At this stage in the game, there’s no shame in buying budget sports cars. After all, given the industry’s ongoing advances in power and efficiency, many of today’s low-cost high performers are able to outrun even yesterday’s so-called “supercars”—often while also featuring higher levels of technology and safety. Just note that if you’re looking for the next-gen Honda Civic Si and Type, you’ll have to look a bit later in the year: Neither is available quite yet.
10 Budget Sports Cars
Photo Credit: FCA Media
2016 Alfa Romeo 4C
There aren’t many budget sports cars with exotic Italian styling and extreme high-performance credentials, but the 2016 Alfa Romeo does stand out as a relative bargain. Consider: Although both the 4C and the Ferrari 488 GTB were born in the north of Italy, boast mid-engine setups and both wear dramatic exterior designs, the price of the latter is north of $242,000. The 4C is “only” $55,900, so for the price of one Prancing Horse, you could buy two coupes, then two 4C Spiders (at $65,900), and have almost $900 left over for gasoline. Not that you’d need much, since the 4C posts an EPA line of 24 mpg city/34 mpg highway/28 mpg combined. Of course, you do get premium performance in the Alfa, including a 0-60 time of just 4.1 seconds and a top speed of 160 mph.
Photo Credit: Chevrolet
2016 Chevrolet Corvette
Well, here’s the thing: If we’re going to open up our list of budget sports cars to vehicles that cost more than $55,000, we have to showcase the 2016 Chevrolet Corvette. No, it doesn’t have an Italian pedigree, but the Corvette is faster, quicker, bigger and more powerful than the just-mentioned Alfa Romeo, and it has a lower starting price, too, with an MSRP of $55,400. Now, Chevy only reveals performance specs for the Corvette with its Z51 upgrade package, which upgrades the cost by $5,000, but at that point, the car can leverage its 6.2-liter V8 for 465 horsepower, 460 lb.-ft. of torque and a sub-four-second 0-60 sprint of 3.8 seconds. And that’s with a standard manual transmission that isn’t offered for the Alfa; meanwhile, the Corvette’s available eight-speed automatic can shave an extra tenth of a second from the car’s 0-60 ability.
Photo Credit: Ford
2016 Ford Focus ST/RS
The Blue Oval actually offers a bevy of budget sports cars, also including the Fiesta ST and V6 Mustang, yet it’s the Focus family that hits the sweet spot for Autobytel experts. The 2016 Focus ST, for instance, serves up a tasty 2.0-liter EcoBoost engine that makes 252 horsepower and 270 lb.-ft. of torque, and that unit is yoked to a six-speed manual transmission for dynamic DIY shifting. Ford’s compact hatch also has a notably nimble suspension and an impressively affordable MSRP of $24,425, providing owners with a spectacular speed-to-spending ratio. True, the Focus RS will raise ye olde bar in all measures, but while it’s $35,900 price tag isn’t much above the industry average, it’s literally more than twice the cost of a starter Focus sedan. Drivers can console themselves, though, with the RS’s 2.3-liter, 350-horsepower EcoBoost engine.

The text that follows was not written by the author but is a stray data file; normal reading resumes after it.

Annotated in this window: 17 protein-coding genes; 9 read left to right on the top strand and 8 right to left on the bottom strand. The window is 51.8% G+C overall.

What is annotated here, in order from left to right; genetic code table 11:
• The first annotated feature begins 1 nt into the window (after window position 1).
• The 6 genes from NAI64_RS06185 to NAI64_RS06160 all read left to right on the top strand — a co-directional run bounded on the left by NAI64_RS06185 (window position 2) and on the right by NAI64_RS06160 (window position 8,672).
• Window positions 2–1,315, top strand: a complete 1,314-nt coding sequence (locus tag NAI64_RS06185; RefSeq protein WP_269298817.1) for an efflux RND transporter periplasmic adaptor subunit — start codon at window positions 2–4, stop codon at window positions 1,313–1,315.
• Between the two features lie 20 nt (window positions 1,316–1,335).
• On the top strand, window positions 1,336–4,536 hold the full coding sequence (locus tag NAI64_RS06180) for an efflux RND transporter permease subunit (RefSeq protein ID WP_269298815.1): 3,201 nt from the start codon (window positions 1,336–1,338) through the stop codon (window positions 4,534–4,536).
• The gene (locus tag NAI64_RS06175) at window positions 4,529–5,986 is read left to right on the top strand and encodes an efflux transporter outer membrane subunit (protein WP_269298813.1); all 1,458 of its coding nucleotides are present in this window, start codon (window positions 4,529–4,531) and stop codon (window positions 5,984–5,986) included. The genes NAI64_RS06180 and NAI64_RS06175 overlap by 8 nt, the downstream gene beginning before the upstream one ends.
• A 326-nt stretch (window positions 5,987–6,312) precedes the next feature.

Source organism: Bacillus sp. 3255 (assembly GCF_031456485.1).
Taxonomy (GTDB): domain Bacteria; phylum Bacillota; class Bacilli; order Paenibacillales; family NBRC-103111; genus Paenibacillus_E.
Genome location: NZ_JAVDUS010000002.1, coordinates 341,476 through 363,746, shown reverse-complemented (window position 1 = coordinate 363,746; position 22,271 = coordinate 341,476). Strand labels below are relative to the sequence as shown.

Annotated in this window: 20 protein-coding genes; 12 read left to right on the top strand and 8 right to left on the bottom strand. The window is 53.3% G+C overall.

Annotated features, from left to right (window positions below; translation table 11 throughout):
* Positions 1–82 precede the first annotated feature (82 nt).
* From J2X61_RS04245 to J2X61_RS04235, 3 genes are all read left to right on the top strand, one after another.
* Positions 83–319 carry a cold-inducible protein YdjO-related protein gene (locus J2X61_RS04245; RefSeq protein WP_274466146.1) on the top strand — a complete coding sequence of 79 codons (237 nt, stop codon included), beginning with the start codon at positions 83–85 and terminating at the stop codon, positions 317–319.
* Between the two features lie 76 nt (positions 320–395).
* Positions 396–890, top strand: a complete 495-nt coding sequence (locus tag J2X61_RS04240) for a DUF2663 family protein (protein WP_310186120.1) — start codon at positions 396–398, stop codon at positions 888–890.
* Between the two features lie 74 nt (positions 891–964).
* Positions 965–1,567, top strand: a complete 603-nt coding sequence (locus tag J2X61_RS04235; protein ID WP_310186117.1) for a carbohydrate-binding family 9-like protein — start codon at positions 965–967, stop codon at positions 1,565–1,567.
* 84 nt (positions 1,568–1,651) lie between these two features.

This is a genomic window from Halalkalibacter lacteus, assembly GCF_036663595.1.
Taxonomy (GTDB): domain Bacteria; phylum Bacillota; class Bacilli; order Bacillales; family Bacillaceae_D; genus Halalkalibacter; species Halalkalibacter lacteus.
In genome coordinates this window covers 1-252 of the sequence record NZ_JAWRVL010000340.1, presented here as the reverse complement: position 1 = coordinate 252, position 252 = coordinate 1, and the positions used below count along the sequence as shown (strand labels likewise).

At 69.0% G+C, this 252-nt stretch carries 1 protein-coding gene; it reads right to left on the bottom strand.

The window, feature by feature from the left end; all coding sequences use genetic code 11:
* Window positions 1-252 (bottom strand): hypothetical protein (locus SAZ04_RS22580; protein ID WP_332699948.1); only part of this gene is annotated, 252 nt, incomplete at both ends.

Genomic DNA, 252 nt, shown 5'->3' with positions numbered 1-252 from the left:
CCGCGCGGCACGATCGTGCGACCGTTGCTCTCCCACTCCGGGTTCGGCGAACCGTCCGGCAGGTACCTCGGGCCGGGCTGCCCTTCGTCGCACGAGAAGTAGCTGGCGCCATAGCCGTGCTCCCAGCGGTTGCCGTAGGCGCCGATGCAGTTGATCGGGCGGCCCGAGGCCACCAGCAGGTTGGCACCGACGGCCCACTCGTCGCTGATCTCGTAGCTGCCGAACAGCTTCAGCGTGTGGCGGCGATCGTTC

2016 Mazda MX-5 Miata
The classic roadster has been reinvented in the 2016 Mazda MX-5 Miata, which launched as an all-new fourth-generation entry for the current model year. For this makeover, Mazda engineers specifically looked to the original Miata for the template, with a particular emphasis on reducing the new car’s weight. As a result, the 2016 Miata is about 150 lbs. lighter than the last one and weighs just 2,332 lbs. in its standard trim. The difference in dynamics impacts the entire driving experience, too. Also, because of its easy-open top, the Miata adds an advantage over many of the other best budget sports cars: It’s as fun to cruise in with the top down as it is to fling around the corners, especially when optioned with the available Bose audio system’s headrest speakers. The car’s fresh styling also happens to be just as sharp as its reflexes.
Photo Credit: Volkswagen
2016 Volkswagen Golf GTI
The 2016 Volkswagen Golf GTI is a popular pick here, because hot hatches make great budget sports cars and VW makes a great hot hatch. In fact, it makes two of them. The GTI, however, is the more monetarily responsible choice, backed by an MSRP of $25,595 that’s $10K below the starting point of the 292-horsepower Golf R. Further, the GTI is plenty peppy itself, as it packs a 2.0-liter TSI turbo engine that’s good for 210 horsepower and 258 lb.-ft. of torque. VW also can deliver an optional performance package that puts another 10 horsepower into play along with bigger brakes and a torque-sensing limited-slip differential. To heat up handling, owners can complement that setup with VW’s DCC adaptive damping system, and the GTI caters to the purist as well, courtesy of a standard six-speed manual transmission